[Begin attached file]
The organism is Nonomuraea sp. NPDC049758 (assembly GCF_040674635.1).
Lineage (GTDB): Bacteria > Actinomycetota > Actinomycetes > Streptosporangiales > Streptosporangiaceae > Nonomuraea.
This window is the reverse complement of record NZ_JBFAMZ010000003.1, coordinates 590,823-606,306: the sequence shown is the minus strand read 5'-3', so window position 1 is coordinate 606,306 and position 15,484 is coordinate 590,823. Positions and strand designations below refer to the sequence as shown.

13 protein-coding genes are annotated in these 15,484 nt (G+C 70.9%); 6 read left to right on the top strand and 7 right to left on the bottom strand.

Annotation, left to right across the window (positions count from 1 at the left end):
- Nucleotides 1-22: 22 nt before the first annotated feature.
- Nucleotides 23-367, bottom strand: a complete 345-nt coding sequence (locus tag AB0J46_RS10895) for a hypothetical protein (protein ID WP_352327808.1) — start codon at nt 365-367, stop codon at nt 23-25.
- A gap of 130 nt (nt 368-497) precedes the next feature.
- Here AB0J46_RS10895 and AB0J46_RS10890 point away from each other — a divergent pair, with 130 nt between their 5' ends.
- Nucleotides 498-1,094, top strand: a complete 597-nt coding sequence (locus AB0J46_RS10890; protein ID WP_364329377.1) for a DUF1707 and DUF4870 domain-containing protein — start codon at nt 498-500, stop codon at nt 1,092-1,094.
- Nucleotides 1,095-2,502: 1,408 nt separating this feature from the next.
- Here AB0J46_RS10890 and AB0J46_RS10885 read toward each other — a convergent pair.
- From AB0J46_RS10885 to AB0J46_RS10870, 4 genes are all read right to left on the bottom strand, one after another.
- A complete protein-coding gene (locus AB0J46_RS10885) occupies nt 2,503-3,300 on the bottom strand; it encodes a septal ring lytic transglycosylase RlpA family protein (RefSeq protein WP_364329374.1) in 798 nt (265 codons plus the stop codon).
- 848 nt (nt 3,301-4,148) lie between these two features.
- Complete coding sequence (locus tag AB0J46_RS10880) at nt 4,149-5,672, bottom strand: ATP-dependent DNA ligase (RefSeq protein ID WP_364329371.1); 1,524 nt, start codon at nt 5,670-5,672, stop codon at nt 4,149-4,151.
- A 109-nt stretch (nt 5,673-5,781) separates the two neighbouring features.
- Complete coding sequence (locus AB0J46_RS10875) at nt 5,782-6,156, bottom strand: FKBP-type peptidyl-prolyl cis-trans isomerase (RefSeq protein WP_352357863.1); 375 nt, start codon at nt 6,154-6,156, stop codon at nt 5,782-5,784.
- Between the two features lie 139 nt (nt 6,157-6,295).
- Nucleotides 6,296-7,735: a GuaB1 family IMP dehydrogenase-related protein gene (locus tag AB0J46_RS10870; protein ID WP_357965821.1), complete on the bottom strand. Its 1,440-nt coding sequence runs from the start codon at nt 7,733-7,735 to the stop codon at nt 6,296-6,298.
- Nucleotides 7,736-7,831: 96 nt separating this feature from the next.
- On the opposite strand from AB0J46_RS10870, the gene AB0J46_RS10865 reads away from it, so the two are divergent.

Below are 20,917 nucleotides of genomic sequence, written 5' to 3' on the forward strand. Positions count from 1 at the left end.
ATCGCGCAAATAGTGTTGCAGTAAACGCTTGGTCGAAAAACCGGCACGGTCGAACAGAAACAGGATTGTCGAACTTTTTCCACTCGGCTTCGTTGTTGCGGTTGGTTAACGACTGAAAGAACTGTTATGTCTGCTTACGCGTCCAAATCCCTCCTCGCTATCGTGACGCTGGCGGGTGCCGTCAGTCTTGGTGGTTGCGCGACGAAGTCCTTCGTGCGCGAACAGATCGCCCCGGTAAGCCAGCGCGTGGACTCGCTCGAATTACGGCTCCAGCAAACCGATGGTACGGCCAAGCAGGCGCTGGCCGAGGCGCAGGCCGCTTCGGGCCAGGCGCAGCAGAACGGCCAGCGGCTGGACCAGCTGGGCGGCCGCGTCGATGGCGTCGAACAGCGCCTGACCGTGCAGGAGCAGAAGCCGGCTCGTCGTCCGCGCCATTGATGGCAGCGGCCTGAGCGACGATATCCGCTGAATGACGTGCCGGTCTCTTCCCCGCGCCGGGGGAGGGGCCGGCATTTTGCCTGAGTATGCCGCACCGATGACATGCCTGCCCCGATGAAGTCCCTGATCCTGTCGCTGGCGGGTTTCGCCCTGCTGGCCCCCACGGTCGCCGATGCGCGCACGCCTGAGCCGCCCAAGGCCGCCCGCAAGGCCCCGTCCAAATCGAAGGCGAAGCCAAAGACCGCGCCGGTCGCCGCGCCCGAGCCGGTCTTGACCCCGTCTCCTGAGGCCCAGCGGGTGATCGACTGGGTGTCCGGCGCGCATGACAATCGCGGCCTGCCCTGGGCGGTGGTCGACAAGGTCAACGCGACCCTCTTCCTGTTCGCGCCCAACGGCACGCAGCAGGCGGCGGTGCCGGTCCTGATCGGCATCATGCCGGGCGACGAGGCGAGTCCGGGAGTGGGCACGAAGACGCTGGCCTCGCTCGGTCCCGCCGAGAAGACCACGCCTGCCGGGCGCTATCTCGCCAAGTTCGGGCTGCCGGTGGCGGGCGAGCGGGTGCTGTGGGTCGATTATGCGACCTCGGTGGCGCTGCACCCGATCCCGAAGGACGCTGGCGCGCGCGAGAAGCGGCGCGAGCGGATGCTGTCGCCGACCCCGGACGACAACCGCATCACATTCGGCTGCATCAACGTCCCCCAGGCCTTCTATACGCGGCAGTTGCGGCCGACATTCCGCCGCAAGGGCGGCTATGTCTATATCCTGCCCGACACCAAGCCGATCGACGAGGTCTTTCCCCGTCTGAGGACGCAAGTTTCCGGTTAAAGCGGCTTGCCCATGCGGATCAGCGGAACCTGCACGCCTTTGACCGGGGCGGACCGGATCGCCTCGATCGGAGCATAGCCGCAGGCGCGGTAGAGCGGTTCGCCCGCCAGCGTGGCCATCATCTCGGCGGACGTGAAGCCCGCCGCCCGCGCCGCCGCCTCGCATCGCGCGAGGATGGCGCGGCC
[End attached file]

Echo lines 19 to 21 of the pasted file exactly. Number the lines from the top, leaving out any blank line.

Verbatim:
- Between the two features lie 139 nt (nt 6,157-6,295).
- Nucleotides 6,296-7,735: a GuaB1 family IMP dehydrogenase-related protein gene (locus tag AB0J46_RS10870; protein ID WP_357965821.1), complete on the bottom strand. Its 1,440-nt coding sequence runs from the start codon at nt 7,733-7,735 to the stop codon at nt 6,296-6,298.
- Nucleotides 7,736-7,831: 96 nt separating this feature from the next.